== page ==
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Characteristics of Exemplary Works of Music

Instructor: Stephanie Przybylek

Stephanie has taught studio art and art history classes to audiences of all ages. She holds a master's degree in Art History.

Do you have a favorite piece of music? Why does it speak to you? Some works continue to be played years after they were written. What makes them special? In this lesson, learn about characteristics of exemplary works of music.

Exemplary Works of Music

Almost everyone enjoys listening to music. But have you ever wondered what makes certain pieces stand out? There are many musical styles and tastes, but sometimes you hear a few notes of a piece and recognize it immediately. In this lesson let's explore exemplary works of music by discussing three classical instrumental pieces that have stood the test of time.

Music as Historical Saga: 1812 Overture

In 1880, Russian composer Pyotr Ilyich Tchaikovsky wrote The Year 1812, festival overture in E Flat Major, Op. 49. Today, we know it as the 1812 Overture. It's one of the most recognizable pieces of classical music in the world. The 1812 Overture combines folk tunes, religious hymns, and national anthems to tell a story through music. It recalls the winter of 1812, when the Russian army defeated Napoleon's French troops and defended Moscow.

The overture begins with strings playing somber sounds of a Russian orthodox chant (religious service music) signaling Russia under siege. Apprehension builds as the woodwinds enter. Then we hear the Marseillaise, a French anthem. The brass section explodes and the battle is on. The music builds, changes in tone and tempo, backs off and then surges again. We hear the battle ebb and flow. The Russians win, and triumphant brass along with chimes, percussion and cannon shots (yes, real cannons) bring the overture to its end. It's impossible not to be moved. Tchaikovsky effectively evokes history and patriotism through the music.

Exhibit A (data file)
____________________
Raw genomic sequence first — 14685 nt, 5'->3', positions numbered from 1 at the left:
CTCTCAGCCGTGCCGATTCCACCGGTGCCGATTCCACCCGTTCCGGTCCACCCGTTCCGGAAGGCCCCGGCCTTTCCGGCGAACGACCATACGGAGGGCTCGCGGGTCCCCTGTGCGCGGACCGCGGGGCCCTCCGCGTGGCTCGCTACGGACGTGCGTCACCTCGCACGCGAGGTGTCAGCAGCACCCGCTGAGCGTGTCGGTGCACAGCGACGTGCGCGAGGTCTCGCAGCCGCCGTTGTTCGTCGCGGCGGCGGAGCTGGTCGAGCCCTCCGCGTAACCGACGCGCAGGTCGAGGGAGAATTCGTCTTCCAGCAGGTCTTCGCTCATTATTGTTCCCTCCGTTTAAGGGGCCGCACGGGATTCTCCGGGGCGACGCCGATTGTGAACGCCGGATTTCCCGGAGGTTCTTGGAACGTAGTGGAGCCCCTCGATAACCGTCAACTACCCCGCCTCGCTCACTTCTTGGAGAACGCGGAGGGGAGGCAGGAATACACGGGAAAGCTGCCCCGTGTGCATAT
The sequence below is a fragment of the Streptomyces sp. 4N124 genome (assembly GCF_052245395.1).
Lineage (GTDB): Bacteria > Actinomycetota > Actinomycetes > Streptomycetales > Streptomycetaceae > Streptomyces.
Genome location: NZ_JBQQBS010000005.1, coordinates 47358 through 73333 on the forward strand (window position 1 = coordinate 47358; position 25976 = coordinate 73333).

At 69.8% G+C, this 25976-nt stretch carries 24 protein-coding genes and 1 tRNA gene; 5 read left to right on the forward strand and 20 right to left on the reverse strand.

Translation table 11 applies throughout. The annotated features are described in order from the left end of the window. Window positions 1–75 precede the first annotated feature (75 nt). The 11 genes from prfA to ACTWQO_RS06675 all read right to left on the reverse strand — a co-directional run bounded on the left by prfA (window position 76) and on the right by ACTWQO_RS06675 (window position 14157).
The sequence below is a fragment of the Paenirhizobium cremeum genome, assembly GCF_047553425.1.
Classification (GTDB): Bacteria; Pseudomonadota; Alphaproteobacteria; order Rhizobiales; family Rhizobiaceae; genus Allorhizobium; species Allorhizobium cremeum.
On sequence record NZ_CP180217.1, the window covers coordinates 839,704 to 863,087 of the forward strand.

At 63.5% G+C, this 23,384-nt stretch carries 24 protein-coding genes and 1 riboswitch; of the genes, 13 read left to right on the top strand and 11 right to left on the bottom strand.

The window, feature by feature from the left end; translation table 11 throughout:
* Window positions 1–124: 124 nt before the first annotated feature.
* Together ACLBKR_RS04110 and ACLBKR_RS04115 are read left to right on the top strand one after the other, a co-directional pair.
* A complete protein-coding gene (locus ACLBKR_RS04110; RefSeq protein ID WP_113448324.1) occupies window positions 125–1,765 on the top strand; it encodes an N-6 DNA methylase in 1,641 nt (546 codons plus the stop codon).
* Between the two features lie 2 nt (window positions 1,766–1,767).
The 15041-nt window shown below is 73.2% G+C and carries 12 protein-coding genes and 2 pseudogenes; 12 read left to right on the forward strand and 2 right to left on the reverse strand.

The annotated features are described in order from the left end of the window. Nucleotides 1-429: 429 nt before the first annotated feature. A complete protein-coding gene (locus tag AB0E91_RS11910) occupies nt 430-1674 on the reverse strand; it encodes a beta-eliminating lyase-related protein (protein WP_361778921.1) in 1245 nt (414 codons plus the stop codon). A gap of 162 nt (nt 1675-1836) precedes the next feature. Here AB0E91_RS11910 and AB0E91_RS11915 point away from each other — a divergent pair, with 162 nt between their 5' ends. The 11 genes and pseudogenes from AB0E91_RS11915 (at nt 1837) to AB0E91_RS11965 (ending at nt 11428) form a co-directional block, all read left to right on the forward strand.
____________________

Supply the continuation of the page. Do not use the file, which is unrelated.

Music as Impression of Nature: Clair de Lune

Around 1900, young French composer Claude Debussy wrote and published Suite bergamasque, a four-movement piano piece based on rustic Italian dances. The third movement, a lyrical piece originally titled Promenade Sentimentale, is better known as Clair de Lune, which is French for moonlight.

Clair de Lune is an impression of moonlight on water effectively conveyed through music. It begins with a simple series of notes that seem to shimmer as they echo a gentle melody. Debussy wrote using inventive and unusual harmonies that don't always go where you expect. Using phrasing, or how notes are played and the gaps between them; tempo, how fast or slow the music is, and dynamics, how loud or soft notes are played, he conveys through a single instrument, the piano, moonlight, mist and even gentle raindrops. The piece ends with a reprise of the delicate opening melody. The mood and atmosphere it creates are so effective that it's been used in the soundtracks of many romantic movies.

Music For an Energetic Age: Rhapsody in Blue

In 1924, American composer George Gershwin composed Rhapsody in Blue (a rhapsody is a one-movement work), for solo piano and orchestra. Better known then as a Broadway composer, Gershwin was active in a time of great musical vitality. He was ambitious and forward thinking, and wanted to write a serious piece of classical music that incorporated elements of jazz and blues, both then newer fringe musical styles.

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